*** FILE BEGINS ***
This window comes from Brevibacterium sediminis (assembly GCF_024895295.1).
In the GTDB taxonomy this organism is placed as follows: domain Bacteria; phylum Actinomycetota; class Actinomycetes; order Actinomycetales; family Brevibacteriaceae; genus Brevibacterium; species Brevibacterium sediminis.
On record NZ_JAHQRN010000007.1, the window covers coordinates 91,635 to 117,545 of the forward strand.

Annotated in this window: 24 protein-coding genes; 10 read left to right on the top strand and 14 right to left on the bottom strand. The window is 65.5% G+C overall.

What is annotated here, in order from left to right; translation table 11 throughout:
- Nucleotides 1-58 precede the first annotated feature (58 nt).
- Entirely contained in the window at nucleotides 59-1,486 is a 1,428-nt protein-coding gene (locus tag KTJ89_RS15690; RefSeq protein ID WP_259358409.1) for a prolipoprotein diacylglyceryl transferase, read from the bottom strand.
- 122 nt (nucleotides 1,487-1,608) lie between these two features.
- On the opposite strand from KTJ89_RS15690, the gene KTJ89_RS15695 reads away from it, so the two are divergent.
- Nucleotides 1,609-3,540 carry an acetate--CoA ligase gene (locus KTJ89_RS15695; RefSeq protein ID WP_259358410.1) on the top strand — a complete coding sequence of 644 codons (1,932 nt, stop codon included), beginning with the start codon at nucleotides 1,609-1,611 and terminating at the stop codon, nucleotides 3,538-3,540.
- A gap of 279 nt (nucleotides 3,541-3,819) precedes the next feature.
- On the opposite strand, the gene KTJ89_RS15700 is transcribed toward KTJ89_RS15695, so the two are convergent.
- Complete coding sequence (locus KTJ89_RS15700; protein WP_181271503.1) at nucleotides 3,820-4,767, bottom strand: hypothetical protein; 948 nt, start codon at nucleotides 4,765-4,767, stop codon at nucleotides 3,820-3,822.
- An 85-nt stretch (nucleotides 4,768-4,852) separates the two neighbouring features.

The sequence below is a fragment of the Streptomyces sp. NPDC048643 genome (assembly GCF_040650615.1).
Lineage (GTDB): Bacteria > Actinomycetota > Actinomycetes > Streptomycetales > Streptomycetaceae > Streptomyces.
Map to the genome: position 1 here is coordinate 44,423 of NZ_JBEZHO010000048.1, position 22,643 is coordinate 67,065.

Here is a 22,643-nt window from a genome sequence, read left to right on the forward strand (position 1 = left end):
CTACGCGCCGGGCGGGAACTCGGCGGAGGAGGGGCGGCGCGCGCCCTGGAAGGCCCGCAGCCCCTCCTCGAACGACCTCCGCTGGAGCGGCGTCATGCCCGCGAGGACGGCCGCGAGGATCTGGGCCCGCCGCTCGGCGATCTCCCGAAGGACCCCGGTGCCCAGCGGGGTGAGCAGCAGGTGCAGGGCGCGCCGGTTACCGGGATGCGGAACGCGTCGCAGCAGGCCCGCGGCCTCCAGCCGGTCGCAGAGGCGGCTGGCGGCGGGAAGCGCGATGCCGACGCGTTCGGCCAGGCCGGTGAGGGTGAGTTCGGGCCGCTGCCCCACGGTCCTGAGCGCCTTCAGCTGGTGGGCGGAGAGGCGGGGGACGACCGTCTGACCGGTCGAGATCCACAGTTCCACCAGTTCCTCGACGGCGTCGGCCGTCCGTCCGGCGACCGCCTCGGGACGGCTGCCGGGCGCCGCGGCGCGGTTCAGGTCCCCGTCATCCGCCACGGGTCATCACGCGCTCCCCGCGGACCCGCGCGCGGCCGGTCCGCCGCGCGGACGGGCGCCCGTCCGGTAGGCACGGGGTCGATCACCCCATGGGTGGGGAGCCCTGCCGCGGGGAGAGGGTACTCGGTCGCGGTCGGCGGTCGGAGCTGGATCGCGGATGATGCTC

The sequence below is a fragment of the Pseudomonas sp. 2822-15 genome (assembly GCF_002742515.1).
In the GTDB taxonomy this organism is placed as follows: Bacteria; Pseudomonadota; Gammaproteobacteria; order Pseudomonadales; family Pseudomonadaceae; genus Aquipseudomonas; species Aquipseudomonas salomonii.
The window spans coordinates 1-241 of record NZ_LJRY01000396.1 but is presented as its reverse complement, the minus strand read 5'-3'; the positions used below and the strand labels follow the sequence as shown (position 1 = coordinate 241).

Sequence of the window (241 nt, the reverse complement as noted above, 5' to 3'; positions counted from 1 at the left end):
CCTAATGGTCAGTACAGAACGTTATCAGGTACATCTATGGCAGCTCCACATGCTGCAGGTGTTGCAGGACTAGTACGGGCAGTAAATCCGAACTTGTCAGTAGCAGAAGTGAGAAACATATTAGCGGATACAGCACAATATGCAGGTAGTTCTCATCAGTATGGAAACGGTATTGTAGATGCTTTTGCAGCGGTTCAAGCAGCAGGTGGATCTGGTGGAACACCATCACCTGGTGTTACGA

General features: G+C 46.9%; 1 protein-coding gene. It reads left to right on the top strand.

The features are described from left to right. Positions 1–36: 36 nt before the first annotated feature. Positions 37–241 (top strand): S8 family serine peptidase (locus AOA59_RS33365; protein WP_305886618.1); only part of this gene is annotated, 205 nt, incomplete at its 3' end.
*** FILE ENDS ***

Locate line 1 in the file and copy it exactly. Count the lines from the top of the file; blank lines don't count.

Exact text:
This window comes from Brevibacterium sediminis (assembly GCF_024895295.1).